A team leader with Directions Youth Services, temporarily located in the back of the now defunct Kettle of Fish restaurant on Pacific Street, says the program strives to connect with homeless and street-based youth.
“We run under a harm reduction model,” said John Kehler. “Some of them come to us pretty messed up, but we always wait for them to say, ‘I want help.’ That’s when we’re there to make sure their housing and health needs are met.”
Staff attempt to forge bonds with the young men and women, between the ages of 12 and 18, by helping meet their immediate needs through hot meals, showers and laundry facilities. To encourage youth to frequent the centre, services also include locker space and pet kennels, as well as educational, recreational and artistic programs.
Kehler said allowing youth to shower and clean up before a job interview, a family meeting or for their own sake is vital to making those connections. Unfortunately, the centre is almost out of all of the vital toiletries, such as disposable razors, shampoo and bars of soap, needed to make connections happen.
Directions, operated by Family Services of Greater Vancouver, is the beneficiary of the Courier’s annual Christmas drive organized by office manager June Stafford. For the past eight years, beginning in November, Stafford has placed ads in the Courier asking for donations, which are then picked up by Directions staff a couple of weeks before Christmas.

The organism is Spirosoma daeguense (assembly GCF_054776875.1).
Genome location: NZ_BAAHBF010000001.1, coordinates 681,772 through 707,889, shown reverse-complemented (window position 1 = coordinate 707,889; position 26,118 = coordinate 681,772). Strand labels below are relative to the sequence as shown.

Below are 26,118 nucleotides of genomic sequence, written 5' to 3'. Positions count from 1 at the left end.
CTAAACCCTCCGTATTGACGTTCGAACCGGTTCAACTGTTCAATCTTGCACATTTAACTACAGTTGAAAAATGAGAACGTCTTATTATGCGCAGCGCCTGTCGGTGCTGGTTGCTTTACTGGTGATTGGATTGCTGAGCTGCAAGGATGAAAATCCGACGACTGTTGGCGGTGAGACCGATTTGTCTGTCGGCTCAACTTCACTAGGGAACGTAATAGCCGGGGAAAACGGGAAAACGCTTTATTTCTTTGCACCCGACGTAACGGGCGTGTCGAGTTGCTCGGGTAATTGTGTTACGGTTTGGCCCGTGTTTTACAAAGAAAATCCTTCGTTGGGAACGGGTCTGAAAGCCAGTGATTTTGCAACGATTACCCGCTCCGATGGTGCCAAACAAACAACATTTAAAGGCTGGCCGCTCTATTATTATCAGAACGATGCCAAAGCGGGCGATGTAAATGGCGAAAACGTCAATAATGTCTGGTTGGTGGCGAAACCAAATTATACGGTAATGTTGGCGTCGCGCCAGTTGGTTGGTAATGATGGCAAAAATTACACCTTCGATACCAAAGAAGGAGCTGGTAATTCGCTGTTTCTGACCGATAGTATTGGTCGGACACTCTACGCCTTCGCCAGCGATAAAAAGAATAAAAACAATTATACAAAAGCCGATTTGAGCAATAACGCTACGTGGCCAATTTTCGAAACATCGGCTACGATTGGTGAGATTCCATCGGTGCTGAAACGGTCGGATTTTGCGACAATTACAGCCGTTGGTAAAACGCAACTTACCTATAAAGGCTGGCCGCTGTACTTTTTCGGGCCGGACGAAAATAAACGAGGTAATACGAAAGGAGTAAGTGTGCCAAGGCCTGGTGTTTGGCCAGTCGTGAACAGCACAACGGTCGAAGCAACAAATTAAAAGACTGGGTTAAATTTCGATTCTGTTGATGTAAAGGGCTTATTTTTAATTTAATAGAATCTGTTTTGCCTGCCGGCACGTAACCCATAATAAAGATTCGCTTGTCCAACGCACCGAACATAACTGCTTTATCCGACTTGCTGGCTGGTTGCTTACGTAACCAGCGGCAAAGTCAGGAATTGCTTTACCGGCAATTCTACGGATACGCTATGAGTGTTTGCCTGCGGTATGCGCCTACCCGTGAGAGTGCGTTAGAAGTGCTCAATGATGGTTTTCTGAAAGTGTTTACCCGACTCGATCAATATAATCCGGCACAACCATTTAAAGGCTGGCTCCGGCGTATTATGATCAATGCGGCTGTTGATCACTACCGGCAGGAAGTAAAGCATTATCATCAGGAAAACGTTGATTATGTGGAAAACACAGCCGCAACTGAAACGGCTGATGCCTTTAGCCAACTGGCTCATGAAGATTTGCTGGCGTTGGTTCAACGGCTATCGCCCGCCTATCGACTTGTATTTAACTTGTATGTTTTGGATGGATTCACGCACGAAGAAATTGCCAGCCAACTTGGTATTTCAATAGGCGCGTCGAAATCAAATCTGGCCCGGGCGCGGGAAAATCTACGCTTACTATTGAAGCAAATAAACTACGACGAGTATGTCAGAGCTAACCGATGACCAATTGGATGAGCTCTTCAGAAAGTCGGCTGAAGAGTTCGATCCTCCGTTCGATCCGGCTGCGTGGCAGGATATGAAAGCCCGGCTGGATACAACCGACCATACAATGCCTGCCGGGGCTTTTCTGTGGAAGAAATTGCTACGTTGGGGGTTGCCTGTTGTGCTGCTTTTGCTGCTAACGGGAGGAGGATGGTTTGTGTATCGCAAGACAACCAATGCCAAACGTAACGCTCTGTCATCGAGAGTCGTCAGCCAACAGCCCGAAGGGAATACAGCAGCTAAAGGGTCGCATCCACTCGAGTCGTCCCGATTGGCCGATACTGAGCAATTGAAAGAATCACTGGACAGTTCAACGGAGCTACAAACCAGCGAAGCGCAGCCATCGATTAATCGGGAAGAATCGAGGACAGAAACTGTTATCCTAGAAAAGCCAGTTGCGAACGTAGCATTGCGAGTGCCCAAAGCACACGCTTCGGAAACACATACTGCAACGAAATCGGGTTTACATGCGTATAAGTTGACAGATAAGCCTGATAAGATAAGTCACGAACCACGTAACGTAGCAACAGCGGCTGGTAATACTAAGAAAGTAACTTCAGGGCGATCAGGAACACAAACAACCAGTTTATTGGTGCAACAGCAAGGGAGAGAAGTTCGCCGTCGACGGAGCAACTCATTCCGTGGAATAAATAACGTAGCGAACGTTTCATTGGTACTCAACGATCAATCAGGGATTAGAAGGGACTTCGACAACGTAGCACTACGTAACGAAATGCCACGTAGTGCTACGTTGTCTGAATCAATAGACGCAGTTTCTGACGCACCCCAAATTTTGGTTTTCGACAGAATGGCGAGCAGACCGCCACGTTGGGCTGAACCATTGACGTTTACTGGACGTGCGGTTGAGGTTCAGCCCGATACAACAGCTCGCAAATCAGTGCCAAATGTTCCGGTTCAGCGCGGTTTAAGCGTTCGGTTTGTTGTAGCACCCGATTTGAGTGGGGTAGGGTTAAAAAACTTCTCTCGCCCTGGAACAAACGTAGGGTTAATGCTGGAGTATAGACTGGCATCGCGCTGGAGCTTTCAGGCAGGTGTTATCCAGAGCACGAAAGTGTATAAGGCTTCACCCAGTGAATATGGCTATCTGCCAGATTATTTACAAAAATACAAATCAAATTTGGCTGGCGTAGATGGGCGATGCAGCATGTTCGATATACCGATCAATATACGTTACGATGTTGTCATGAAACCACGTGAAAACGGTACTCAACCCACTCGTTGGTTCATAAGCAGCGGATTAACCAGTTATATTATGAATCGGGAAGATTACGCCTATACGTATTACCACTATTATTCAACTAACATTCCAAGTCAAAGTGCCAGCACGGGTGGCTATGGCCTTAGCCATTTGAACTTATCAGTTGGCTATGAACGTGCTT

Stafford said most Vancouverites have so much, particularly at Christmas, when these kids have so little. “When we’re all enjoying our turkey at home with family, these kids are on the street, cold and hungry,” said Stafford. “It’s the least we can do.”
Stafford said the most practical and popular donations are gift cards for almost anything, but particularly for fast-food restaurants and coffee shops such as Tim Hortons.
Kehler said it’s all about building trust with youth, many of whom suffer with addiction and some who have been exploited sexually. Once that trust is built, Kehler said it’s easier to assist youth with taking the next steps with their lives, be it returning home or to their home community, finding secure, affordable housing, getting a job, achieving literacy and education goals or going to a doctor, nurse, addictions services or mental health counsellor. Kehler noted Directions is open 24 hours a day, seven days a week.
There is a long list of items the centre hopes to collect before the holidays, including gift cards, new underwear, runners and boots, warm jackets, gloves, hats, socks, new or used rain pants and jackets, and any teen-appropriate clothing. Needs for the youth shower program include soap, shampoo, conditioner, talcum powder and towels in any condition. Personal hygiene products in most demand include deodorant, razors, shaving cream, tampons/pads, toothpaste, floss, toothbrushes and hair clippers — centre staff help cut the young people’s hair. Homeless youth are always in need of sleeping bags, backpacks, tarps, sheets, blankets and first aid items.
For more information about Directions, visit fsgv.ca. Donations can be dropped off at the Courier office, 1574 West Sixth Ave., between 8:30 a.m. and 4:30 p.m. before Dec. 14.